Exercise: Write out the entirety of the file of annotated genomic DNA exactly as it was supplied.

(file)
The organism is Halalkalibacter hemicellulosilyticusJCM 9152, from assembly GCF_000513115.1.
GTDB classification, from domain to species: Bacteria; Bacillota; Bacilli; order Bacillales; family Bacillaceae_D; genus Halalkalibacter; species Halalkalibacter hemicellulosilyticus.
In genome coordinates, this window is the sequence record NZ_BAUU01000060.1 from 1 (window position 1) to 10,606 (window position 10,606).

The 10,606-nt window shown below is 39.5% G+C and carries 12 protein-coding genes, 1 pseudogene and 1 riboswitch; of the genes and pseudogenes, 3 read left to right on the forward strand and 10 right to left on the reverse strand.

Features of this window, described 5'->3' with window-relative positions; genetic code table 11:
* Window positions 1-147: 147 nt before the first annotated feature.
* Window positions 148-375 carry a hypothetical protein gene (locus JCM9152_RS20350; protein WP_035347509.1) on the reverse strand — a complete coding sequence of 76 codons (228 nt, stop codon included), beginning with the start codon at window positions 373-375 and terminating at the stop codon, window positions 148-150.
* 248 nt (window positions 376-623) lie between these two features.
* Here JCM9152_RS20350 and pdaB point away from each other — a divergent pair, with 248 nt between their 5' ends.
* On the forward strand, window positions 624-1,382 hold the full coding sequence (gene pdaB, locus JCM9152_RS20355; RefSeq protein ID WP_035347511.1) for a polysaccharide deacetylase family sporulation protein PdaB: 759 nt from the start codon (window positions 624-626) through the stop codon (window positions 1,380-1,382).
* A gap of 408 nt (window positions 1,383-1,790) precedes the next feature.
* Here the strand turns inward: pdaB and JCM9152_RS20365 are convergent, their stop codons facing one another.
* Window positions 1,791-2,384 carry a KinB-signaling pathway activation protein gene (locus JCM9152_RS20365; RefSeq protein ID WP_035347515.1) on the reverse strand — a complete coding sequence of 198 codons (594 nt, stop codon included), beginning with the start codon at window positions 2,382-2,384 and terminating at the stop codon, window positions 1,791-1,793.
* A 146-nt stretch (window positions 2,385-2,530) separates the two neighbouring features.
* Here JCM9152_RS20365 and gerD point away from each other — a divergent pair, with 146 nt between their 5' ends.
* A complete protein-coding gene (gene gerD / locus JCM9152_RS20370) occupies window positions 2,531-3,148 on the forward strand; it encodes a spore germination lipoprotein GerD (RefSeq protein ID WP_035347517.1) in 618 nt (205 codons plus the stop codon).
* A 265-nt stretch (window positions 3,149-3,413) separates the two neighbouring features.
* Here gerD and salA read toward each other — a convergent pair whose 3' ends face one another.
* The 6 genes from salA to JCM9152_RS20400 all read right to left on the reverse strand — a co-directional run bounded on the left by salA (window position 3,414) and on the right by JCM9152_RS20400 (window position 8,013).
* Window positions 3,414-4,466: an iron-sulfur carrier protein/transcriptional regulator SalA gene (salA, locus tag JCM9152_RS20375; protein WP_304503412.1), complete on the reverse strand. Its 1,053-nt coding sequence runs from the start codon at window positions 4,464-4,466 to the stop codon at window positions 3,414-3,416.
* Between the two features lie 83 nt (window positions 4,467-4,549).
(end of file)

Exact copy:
The organism is Halalkalibacter hemicellulosilyticusJCM 9152, from assembly GCF_000513115.1.
GTDB classification, from domain to species: Bacteria; Bacillota; Bacilli; order Bacillales; family Bacillaceae_D; genus Halalkalibacter; species Halalkalibacter hemicellulosilyticus.
In genome coordinates, this window is the sequence record NZ_BAUU01000060.1 from 1 (window position 1) to 10,606 (window position 10,606).

The 10,606-nt window shown below is 39.5% G+C and carries 12 protein-coding genes, 1 pseudogene and 1 riboswitch; of the genes and pseudogenes, 3 read left to right on the forward strand and 10 right to left on the reverse strand.

Features of this window, described 5'->3' with window-relative positions; genetic code table 11:
* Window positions 1-147: 147 nt before the first annotated feature.
* Window positions 148-375 carry a hypothetical protein gene (locus JCM9152_RS20350; protein WP_035347509.1) on the reverse strand — a complete coding sequence of 76 codons (228 nt, stop codon included), beginning with the start codon at window positions 373-375 and terminating at the stop codon, window positions 148-150.
* 248 nt (window positions 376-623) lie between these two features.
* Here JCM9152_RS20350 and pdaB point away from each other — a divergent pair, with 248 nt between their 5' ends.
* On the forward strand, window positions 624-1,382 hold the full coding sequence (gene pdaB, locus JCM9152_RS20355; RefSeq protein ID WP_035347511.1) for a polysaccharide deacetylase family sporulation protein PdaB: 759 nt from the start codon (window positions 624-626) through the stop codon (window positions 1,380-1,382).
* A gap of 408 nt (window positions 1,383-1,790) precedes the next feature.
* Here the strand turns inward: pdaB and JCM9152_RS20365 are convergent, their stop codons facing one another.
* Window positions 1,791-2,384 carry a KinB-signaling pathway activation protein gene (locus JCM9152_RS20365; RefSeq protein ID WP_035347515.1) on the reverse strand — a complete coding sequence of 198 codons (594 nt, stop codon included), beginning with the start codon at window positions 2,382-2,384 and terminating at the stop codon, window positions 1,791-1,793.
* A 146-nt stretch (window positions 2,385-2,530) separates the two neighbouring features.
* Here JCM9152_RS20365 and gerD point away from each other — a divergent pair, with 146 nt between their 5' ends.
* A complete protein-coding gene (gene gerD / locus JCM9152_RS20370) occupies window positions 2,531-3,148 on the forward strand; it encodes a spore germination lipoprotein GerD (RefSeq protein ID WP_035347517.1) in 618 nt (205 codons plus the stop codon).
* A 265-nt stretch (window positions 3,149-3,413) separates the two neighbouring features.
* Here gerD and salA read toward each other — a convergent pair whose 3' ends face one another.
* The 6 genes from salA to JCM9152_RS20400 all read right to left on the reverse strand — a co-directional run bounded on the left by salA (window position 3,414) and on the right by JCM9152_RS20400 (window position 8,013).
* Window positions 3,414-4,466: an iron-sulfur carrier protein/transcriptional regulator SalA gene (salA, locus tag JCM9152_RS20375; protein WP_304503412.1), complete on the reverse strand. Its 1,053-nt coding sequence runs from the start codon at window positions 4,464-4,466 to the stop codon at window positions 3,414-3,416.
* Between the two features lie 83 nt (window positions 4,467-4,549).